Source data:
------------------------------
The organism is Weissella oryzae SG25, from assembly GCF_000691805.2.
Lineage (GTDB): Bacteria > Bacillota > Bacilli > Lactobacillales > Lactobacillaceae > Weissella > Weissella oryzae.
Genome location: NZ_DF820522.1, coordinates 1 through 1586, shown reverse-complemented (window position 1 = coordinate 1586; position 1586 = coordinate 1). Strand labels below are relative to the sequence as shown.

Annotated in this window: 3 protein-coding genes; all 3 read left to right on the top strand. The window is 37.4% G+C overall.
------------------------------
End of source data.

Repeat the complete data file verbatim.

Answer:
The organism is Weissella oryzae SG25, from assembly GCF_000691805.2.
Lineage (GTDB): Bacteria > Bacillota > Bacilli > Lactobacillales > Lactobacillaceae > Weissella > Weissella oryzae.
Genome location: NZ_DF820522.1, coordinates 1 through 1586, shown reverse-complemented (window position 1 = coordinate 1586; position 1586 = coordinate 1). Strand labels below are relative to the sequence as shown.

Annotated in this window: 3 protein-coding genes; all 3 read left to right on the top strand. The window is 37.4% G+C overall.